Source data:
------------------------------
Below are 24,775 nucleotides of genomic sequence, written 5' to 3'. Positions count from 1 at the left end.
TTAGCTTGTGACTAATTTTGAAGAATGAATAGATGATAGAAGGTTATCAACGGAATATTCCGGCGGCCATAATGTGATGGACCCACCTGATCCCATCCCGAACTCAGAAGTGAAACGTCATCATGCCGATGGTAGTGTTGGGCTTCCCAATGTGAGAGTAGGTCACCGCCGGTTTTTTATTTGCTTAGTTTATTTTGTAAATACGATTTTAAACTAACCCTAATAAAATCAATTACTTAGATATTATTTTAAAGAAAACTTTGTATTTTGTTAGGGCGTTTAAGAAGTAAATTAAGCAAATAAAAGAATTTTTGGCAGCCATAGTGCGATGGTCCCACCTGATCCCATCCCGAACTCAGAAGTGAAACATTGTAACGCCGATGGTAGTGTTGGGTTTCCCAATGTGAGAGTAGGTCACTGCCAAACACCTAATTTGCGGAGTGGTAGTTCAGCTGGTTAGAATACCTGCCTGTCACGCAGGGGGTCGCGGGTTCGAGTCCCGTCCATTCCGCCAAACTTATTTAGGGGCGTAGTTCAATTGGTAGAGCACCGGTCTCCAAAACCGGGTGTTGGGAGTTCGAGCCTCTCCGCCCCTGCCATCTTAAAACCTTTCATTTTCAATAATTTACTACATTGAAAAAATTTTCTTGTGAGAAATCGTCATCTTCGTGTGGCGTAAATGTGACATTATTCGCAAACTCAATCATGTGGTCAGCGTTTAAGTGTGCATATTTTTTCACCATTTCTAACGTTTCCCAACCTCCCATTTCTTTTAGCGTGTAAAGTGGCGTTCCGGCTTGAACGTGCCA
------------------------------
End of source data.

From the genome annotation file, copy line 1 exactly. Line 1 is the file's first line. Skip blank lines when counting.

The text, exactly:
Below are 24,775 nucleotides of genomic sequence, written 5' to 3'. Positions count from 1 at the left end.